The relationship between a writer and an editor is precious; you are trusting us with your thoughts, ideas, and creative style. You are counting on us to find the missteps, improve the structure, and offer a solid evaluation. As with any relationship, incorrect assumptions–from the writer or the editor–can result in disappointment at best, and catastrophe at worst. In contrast, knowing the expectations can lead to a smooth, advantageous relationship.
The right expectations can lead to a satisfying relationship.
Commas: we either love them or hate them. Unfortunately, comma use is not a ‘take it or leave it’ issue. Although some people would love to litter their sentences incessantly with commas and others would love to never see a comma again, accurate writers do not usually have the luxury of choice. Commas serve specific purposes; to disregard those grammatical purposes for the pleasure of our personal desires only invites confusion.
The comma battle–it doesn’t have to be like this!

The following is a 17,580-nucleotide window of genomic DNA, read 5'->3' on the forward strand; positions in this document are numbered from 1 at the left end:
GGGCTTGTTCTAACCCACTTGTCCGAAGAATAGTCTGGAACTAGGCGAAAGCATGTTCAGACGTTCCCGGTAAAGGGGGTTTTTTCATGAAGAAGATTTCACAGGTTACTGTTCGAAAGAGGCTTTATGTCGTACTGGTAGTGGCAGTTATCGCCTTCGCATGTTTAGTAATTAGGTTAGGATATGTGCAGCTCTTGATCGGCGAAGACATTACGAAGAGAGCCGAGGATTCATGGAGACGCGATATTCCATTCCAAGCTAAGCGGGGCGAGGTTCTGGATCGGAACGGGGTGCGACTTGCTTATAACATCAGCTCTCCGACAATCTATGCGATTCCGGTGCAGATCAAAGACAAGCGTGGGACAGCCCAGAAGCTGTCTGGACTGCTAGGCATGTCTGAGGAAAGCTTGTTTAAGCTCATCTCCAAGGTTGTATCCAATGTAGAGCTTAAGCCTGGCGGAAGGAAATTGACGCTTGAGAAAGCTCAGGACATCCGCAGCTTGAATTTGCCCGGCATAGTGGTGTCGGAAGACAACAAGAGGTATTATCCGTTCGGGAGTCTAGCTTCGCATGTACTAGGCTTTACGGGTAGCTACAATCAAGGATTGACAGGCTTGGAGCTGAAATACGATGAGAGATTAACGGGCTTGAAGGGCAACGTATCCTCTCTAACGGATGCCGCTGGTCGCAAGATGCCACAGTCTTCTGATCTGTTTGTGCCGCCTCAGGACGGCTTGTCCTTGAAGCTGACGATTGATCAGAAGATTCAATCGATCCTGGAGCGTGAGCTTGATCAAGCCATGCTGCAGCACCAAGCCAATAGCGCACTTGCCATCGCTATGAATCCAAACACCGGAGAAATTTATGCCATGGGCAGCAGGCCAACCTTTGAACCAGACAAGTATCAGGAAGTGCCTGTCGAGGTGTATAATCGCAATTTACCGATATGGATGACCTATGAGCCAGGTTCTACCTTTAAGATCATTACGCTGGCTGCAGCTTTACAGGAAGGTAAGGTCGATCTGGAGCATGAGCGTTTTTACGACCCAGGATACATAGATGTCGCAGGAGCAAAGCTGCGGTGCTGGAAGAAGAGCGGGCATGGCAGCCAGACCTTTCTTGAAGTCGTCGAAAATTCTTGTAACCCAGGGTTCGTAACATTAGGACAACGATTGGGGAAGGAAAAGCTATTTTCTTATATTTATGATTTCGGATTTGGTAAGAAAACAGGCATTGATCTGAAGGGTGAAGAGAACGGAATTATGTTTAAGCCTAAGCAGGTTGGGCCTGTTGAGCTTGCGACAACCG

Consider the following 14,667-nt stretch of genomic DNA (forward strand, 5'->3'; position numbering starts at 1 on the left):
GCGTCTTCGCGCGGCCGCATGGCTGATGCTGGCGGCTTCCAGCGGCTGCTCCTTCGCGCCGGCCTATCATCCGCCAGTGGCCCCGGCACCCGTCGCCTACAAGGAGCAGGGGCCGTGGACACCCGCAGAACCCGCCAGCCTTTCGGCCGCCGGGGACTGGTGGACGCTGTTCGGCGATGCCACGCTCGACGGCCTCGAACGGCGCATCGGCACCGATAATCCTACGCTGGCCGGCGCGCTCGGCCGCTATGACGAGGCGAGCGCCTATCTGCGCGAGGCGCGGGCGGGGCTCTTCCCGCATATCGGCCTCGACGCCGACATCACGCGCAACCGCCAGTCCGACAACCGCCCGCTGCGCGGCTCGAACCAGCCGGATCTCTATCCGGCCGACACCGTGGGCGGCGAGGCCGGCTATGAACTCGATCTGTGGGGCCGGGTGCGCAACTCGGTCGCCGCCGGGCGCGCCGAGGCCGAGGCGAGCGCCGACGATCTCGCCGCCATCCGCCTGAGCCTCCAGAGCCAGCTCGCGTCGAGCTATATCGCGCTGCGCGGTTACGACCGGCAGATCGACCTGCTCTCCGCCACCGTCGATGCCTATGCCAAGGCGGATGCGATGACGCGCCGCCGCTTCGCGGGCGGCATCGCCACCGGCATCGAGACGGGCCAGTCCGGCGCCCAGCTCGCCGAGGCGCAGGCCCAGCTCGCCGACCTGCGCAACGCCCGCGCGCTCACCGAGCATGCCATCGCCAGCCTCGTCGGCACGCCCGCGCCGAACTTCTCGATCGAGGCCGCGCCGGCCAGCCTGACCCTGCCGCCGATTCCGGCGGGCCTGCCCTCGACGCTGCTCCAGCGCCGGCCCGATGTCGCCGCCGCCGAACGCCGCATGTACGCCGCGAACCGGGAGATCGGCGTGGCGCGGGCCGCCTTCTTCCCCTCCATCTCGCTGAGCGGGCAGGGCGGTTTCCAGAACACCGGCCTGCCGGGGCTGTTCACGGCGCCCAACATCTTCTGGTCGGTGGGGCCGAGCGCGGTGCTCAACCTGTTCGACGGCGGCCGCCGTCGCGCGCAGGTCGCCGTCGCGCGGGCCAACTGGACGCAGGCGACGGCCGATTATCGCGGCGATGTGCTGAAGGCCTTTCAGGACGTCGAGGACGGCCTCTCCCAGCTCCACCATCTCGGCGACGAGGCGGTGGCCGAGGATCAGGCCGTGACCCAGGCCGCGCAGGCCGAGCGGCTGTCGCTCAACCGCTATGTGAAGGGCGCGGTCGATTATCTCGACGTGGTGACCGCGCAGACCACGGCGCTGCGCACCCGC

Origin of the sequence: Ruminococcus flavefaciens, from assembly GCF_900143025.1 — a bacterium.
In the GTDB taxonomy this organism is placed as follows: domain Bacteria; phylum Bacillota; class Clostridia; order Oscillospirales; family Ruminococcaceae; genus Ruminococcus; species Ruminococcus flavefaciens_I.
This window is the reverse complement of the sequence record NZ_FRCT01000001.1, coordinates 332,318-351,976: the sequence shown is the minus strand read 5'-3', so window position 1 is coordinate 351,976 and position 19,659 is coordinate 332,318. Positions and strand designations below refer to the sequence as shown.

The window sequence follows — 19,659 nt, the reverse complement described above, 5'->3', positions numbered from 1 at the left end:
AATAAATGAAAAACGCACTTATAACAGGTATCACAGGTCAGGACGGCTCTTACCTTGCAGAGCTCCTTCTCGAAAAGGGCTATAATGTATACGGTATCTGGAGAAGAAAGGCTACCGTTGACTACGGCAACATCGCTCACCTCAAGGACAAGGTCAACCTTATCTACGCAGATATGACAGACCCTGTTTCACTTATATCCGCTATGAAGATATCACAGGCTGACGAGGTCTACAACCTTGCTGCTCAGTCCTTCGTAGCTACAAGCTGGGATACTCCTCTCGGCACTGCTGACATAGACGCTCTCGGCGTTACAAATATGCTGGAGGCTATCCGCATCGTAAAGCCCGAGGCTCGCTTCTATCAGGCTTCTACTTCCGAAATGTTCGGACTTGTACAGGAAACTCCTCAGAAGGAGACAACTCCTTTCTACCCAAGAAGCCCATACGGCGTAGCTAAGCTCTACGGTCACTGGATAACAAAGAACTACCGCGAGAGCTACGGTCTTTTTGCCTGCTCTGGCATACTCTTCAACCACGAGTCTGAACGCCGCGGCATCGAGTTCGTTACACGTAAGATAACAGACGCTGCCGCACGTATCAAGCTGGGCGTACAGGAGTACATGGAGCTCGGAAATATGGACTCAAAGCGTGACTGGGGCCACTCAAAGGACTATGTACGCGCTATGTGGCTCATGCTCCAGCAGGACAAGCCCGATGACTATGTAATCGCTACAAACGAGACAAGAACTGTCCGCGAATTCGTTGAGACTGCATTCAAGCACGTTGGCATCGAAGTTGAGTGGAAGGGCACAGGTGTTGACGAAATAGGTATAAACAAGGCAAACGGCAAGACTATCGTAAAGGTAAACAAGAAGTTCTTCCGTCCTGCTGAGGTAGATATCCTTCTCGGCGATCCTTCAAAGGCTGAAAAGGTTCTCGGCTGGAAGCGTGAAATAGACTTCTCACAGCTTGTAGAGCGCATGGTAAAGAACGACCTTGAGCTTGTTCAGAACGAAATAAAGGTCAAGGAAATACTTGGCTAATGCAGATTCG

To cite or not to cite? That is the question. (Or something like that!) Many people feel that citing too much makes the paper look like a cut-and-paste. Others feel that citing too little takes the research out of research paper. The real question here should not be how much or how little to cite. Instead, ask yourself when you should cite. Are you actually citing everything you should be? If not, toil and trouble might be in your future!
Don’t be a copycat!
You have done your research, created a solid outline, and written an impressive draft. The information is solid, the organization clear. And yet, something’s not quite right. Deep down, you know what is missing. Living by the familiar expression, “If I don’t see them, they don’t exist,” you have convinced yourself that, if you don’t write it, it isn’t necessary.
Don’t live in fear of the big bad concluding sentence. Your time and effort deserve more than a highly organized list of facts. You need to bring your writing full circle and wrap up those loose ends. You need to write effective closing sentences.
Concluding sentences are like book ends. Continue Reading